Pivot Table Macro and Excel Giveaway

learnexcel My friend and client, Bob Ryan, from Simply Learning Excel, has just published a hands-on, no fluff, Excel book — Simply Learning Excel 2007: Learn the Essentials in 8 Hours or Less. To celebrate the book launch, I asked Bob to share one of his favourite Excel tips with you, and you can read it below.

Bob is also having an Excel Giveaway on his Simply Learning Excel blog this week, and the details of that are also listed below. It’s a great giveaway, even if you already know the Excel essentials. The top prize a personalized 1-hour online Excel session with Bob, and it’s transferable! So, if your co-worker (or relative) is driving you crazy with Excel questions, you can send them to Bob for help. Sweet!

And now, here’s Bob…

Macro to Establish Classic PivotTable Settings, Plus…

Some time ago, I was getting ready to train a group of people about PivotTables. As I was documenting the steps, I started feeling more and more annoyed at the number of steps it took to create the kind of PivotTable I typically use. So, I wrote a macro to automate the steps. (I also submitted a suggestion to Microsoft to allow users to create a customized standard/default PivotTable, but I don’t see it in Excel 2010.)

I wanted to share this macro, but since my website is generally geared to folks who don’t know about or need macros (yet), I asked Debra if I could be a guest writer, and she kindly agreed. A final note: While I appreciate Debra’s willingness to share this information on her site, the content really belongs to her because most of this information came from her books, website, and/or her personally. I hope you find this useful.

What the Macro Does

Once you insert a PivotTable and enter a field(s) into the Values area, the code does the following to PivotTable(1) on the active sheet:

  1. Applies the Classic PivotTable display, with gridlines and no colors (I like this so I can Copy the PivotTable and Paste Special Values and Formatting.);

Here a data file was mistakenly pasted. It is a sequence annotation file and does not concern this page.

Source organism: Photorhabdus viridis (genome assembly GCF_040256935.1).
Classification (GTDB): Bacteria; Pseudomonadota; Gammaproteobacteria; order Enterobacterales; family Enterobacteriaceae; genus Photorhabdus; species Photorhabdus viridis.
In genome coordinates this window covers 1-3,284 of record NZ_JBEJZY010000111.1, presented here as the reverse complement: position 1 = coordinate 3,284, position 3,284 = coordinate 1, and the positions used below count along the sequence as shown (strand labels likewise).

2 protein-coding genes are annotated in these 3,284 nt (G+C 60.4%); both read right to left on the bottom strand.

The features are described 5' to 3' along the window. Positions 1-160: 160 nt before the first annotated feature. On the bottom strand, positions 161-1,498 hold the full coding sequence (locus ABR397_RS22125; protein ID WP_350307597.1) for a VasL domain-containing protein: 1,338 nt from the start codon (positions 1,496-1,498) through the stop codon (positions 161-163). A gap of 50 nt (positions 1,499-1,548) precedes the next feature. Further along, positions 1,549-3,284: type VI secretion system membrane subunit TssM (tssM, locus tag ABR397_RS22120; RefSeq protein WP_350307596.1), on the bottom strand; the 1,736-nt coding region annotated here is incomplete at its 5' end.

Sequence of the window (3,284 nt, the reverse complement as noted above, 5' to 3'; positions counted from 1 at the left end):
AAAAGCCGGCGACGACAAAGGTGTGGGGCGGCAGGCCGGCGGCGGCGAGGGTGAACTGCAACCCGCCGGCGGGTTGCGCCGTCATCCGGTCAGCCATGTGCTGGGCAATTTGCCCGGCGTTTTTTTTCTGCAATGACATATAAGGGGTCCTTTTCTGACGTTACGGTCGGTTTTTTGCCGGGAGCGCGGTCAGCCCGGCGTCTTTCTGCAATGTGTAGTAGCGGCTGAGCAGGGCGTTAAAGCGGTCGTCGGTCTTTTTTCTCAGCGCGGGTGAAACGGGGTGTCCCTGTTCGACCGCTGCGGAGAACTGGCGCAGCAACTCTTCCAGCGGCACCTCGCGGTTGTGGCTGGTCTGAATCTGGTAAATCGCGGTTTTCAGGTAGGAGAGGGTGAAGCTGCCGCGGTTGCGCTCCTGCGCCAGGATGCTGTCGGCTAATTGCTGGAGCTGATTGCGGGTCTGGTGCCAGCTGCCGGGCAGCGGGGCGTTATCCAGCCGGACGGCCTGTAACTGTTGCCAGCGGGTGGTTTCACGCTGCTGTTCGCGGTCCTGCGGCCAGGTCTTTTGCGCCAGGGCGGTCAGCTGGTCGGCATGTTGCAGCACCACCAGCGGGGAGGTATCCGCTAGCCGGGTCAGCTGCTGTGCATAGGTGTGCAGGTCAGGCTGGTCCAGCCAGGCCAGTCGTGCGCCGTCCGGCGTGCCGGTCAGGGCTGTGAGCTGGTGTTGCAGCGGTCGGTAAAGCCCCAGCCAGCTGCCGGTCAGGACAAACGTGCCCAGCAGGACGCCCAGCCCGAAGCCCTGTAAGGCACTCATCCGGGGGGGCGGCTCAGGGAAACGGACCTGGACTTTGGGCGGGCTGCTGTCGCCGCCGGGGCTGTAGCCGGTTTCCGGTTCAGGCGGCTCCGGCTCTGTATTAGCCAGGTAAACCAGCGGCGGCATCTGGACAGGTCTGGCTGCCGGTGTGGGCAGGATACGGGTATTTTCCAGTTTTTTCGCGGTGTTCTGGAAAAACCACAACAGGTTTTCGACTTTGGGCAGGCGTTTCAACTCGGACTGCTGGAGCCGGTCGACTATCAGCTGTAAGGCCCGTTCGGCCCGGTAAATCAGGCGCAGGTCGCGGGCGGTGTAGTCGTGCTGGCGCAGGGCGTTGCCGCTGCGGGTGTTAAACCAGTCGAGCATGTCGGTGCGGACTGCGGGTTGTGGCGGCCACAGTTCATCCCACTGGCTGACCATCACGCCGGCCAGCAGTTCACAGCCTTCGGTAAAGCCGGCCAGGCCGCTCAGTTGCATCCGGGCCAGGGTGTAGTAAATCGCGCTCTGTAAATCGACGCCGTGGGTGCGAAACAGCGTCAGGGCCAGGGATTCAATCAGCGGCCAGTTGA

2. Ensures that only data that still exists in the data that drives the PivotTable will appear in the PivotTable dropdown lists.
  3. Sets all fields to ascending order with no subtotals, including fields that are not in the Row Labels or Column Labels areas, and;
  4. For the data field(s) in the Values area, changes the setting to Sum, changes the number format, and, if the field in the Values area is named “Amount” or “Total Amount” it shortens the label in the PivotTable to “Sum Amt” or “Sum TtlAmt” respectively.

Download the Sample File

You can view the pivot table formatting macro code, and download Bob’s Format Pivot Table Macro sample file. The file is zipped, and in Excel 2007 format. Because it contains a macro, you’ll have to enable macros when you open the file.

A “Simple” Giveaway

The Giveaway Prizes

  • The top prize, with a value of approximately $145, is a copy of the book Simply Learning Excel 2007 and a live, personal, one-hour Excel session with Bob via WebEx. Bob will cover and/or answer any questions about any topic from the book, e.g. PivotTables, Filters, VLOOKUP, etc. Bob will contact the winner to arrange a mutually convenient time, and also find out what the winner would like to cover. This prize is transferrable, so the winner can give it to a family member or co-worker, who needs some extra help, or they could even share it with a few co-workers, in a meeting room.
  • There will be four runners-up, and each one will win a free book, with a value of approximately $20 each. They, along with any reader of the book, can get their questions answered at no extra cost via a live WebEx session by submitting their questions to Ask the Author… LIVE!™ at www.SimplyLearningExcel.com.

How to Enter

Simply submit your answer to this question at http://simplylearningexcel.com/blog/2010/08/15/a-simple-giveaway/:

  • In all the years (or days) that you have known Excel, what is the most valuable thing – feature, formula, etc – you have learned about Excel,

and/or

  • What is the one thing about Excel that you have shared with others that they have valued most? Was it PivotTables? Keyboard shortcuts? Spreadsheet design? Macros? Please let us know.

The Giveaway Rules